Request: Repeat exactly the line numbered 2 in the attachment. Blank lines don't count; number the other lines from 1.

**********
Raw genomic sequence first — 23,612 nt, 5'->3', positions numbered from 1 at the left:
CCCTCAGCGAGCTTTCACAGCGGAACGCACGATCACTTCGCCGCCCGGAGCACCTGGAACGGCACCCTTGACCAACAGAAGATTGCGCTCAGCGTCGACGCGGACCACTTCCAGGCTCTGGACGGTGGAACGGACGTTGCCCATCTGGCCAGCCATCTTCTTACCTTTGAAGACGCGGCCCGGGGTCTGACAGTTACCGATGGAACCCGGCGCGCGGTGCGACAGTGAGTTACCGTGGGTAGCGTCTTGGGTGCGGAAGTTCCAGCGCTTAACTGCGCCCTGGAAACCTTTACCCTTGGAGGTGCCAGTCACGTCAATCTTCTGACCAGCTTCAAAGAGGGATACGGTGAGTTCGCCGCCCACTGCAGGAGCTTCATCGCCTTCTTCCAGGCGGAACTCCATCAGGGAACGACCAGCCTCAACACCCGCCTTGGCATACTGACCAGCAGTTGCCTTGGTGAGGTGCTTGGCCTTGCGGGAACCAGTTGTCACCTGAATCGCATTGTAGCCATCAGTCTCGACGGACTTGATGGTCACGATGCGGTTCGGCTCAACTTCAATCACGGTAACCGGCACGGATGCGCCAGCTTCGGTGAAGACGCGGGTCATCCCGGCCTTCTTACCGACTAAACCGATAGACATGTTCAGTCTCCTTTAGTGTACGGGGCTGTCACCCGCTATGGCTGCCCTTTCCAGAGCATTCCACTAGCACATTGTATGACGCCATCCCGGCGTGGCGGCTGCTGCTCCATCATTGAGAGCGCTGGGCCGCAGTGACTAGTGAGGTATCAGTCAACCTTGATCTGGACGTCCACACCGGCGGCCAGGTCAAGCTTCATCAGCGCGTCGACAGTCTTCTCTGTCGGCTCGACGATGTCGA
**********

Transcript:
CCCTCAGCGAGCTTTCACAGCGGAACGCACGATCACTTCGCCGCCCGGAGCACCTGGAACGGCACCCTTGACCAACAGAAGATTGCGCTCAGCGTCGACGCGGACCACTTCCAGGCTCTGGACGGTGGAACGGACGTTGCCCATCTGGCCAGCCATCTTCTTACCTTTGAAGACGCGGCCCGGGGTCTGACAGTTACCGATGGAACCCGGCGCGCGGTGCGACAGTGAGTTACCGTGGGTAGCGTCTTGGGTGCGGAAGTTCCAGCGCTTAACTGCGCCCTGGAAACCTTTACCCTTGGAGGTGCCAGTCACGTCAATCTTCTGACCAGCTTCAAAGAGGGATACGGTGAGTTCGCCGCCCACTGCAGGAGCTTCATCGCCTTCTTCCAGGCGGAACTCCATCAGGGAACGACCAGCCTCAACACCCGCCTTGGCATACTGACCAGCAGTTGCCTTGGTGAGGTGCTTGGCCTTGCGGGAACCAGTTGTCACCTGAATCGCATTGTAGCCATCAGTCTCGACGGACTTGATGGTCACGATGCGGTTCGGCTCAACTTCAATCACGGTAACCGGCACGGATGCGCCAGCTTCGGTGAAGACGCGGGTCATCCCGGCCTTCTTACCGACTAAACCGATAGACATGTTCAGTCTCCTTTAGTGTACGGGGCTGTCACCCGCTATGGCTGCCCTTTCCAGAGCATTCCACTAGCACATTGTATGACGCCATCCCGGCGTGGCGGCTGCTGCTCCATCATTGAGAGCGCTGGGCCGCAGTGACTAGTGAGGTATCAGTCAACCTTGATCTGGACGTCCACACCGGCGGCCAGGTCAAGCTTCATCAGCGCGTCGACAGTCTTCTCTGTCGGCTCGACGATGTCGA